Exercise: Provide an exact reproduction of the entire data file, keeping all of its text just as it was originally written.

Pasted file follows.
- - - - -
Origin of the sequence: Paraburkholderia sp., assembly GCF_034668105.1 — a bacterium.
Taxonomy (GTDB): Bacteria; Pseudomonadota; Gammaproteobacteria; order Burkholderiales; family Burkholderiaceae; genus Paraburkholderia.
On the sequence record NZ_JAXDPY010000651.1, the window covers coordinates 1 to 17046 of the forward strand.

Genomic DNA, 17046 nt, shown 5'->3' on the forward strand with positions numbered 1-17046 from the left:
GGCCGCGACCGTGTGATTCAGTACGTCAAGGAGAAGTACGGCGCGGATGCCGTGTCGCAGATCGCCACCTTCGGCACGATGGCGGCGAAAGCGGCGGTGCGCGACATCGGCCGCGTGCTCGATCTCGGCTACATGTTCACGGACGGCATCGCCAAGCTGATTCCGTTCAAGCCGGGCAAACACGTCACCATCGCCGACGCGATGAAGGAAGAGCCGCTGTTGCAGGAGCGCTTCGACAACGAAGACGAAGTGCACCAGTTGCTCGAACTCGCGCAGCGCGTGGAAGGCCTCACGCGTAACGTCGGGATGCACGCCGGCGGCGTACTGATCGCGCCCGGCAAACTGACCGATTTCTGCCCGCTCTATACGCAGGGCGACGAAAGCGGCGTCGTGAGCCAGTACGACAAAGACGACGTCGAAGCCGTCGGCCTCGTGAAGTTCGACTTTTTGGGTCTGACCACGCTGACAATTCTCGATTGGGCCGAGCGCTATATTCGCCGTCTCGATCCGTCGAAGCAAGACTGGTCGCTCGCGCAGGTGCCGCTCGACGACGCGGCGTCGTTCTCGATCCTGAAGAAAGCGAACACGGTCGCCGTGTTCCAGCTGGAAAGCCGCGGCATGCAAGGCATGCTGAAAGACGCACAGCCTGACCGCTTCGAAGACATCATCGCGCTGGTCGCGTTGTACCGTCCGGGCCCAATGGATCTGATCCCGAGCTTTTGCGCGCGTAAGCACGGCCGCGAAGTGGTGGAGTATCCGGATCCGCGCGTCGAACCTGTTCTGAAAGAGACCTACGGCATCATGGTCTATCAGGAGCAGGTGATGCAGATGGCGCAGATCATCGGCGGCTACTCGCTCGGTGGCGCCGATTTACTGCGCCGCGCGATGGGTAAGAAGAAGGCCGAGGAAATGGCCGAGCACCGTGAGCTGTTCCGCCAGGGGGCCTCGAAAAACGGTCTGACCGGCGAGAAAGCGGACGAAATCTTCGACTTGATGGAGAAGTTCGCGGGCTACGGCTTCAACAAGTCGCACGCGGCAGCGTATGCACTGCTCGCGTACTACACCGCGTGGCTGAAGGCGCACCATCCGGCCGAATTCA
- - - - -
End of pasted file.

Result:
Origin of the sequence: Paraburkholderia sp., assembly GCF_034668105.1 — a bacterium.
Taxonomy (GTDB): Bacteria; Pseudomonadota; Gammaproteobacteria; order Burkholderiales; family Burkholderiaceae; genus Paraburkholderia.
On the sequence record NZ_JAXDPY010000651.1, the window covers coordinates 1 to 17046 of the forward strand.

Genomic DNA, 17046 nt, shown 5'->3' on the forward strand with positions numbered 1-17046 from the left:
GGCCGCGACCGTGTGATTCAGTACGTCAAGGAGAAGTACGGCGCGGATGCCGTGTCGCAGATCGCCACCTTCGGCACGATGGCGGCGAAAGCGGCGGTGCGCGACATCGGCCGCGTGCTCGATCTCGGCTACATGTTCACGGACGGCATCGCCAAGCTGATTCCGTTCAAGCCGGGCAAACACGTCACCATCGCCGACGCGATGAAGGAAGAGCCGCTGTTGCAGGAGCGCTTCGACAACGAAGACGAAGTGCACCAGTTGCTCGAACTCGCGCAGCGCGTGGAAGGCCTCACGCGTAACGTCGGGATGCACGCCGGCGGCGTACTGATCGCGCCCGGCAAACTGACCGATTTCTGCCCGCTCTATACGCAGGGCGACGAAAGCGGCGTCGTGAGCCAGTACGACAAAGACGACGTCGAAGCCGTCGGCCTCGTGAAGTTCGACTTTTTGGGTCTGACCACGCTGACAATTCTCGATTGGGCCGAGCGCTATATTCGCCGTCTCGATCCGTCGAAGCAAGACTGGTCGCTCGCGCAGGTGCCGCTCGACGACGCGGCGTCGTTCTCGATCCTGAAGAAAGCGAACACGGTCGCCGTGTTCCAGCTGGAAAGCCGCGGCATGCAAGGCATGCTGAAAGACGCACAGCCTGACCGCTTCGAAGACATCATCGCGCTGGTCGCGTTGTACCGTCCGGGCCCAATGGATCTGATCCCGAGCTTTTGCGCGCGTAAGCACGGCCGCGAAGTGGTGGAGTATCCGGATCCGCGCGTCGAACCTGTTCTGAAAGAGACCTACGGCATCATGGTCTATCAGGAGCAGGTGATGCAGATGGCGCAGATCATCGGCGGCTACTCGCTCGGTGGCGCCGATTTACTGCGCCGCGCGATGGGTAAGAAGAAGGCCGAGGAAATGGCCGAGCACCGTGAGCTGTTCCGCCAGGGGGCCTCGAAAAACGGTCTGACCGGCGAGAAAGCGGACGAAATCTTCGACTTGATGGAGAAGTTCGCGGGCTACGGCTTCAACAAGTCGCACGCGGCAGCGTATGCACTGCTCGCGTACTACACCGCGTGGCTGAAGGCGCACCATCCGGCCGAATTCA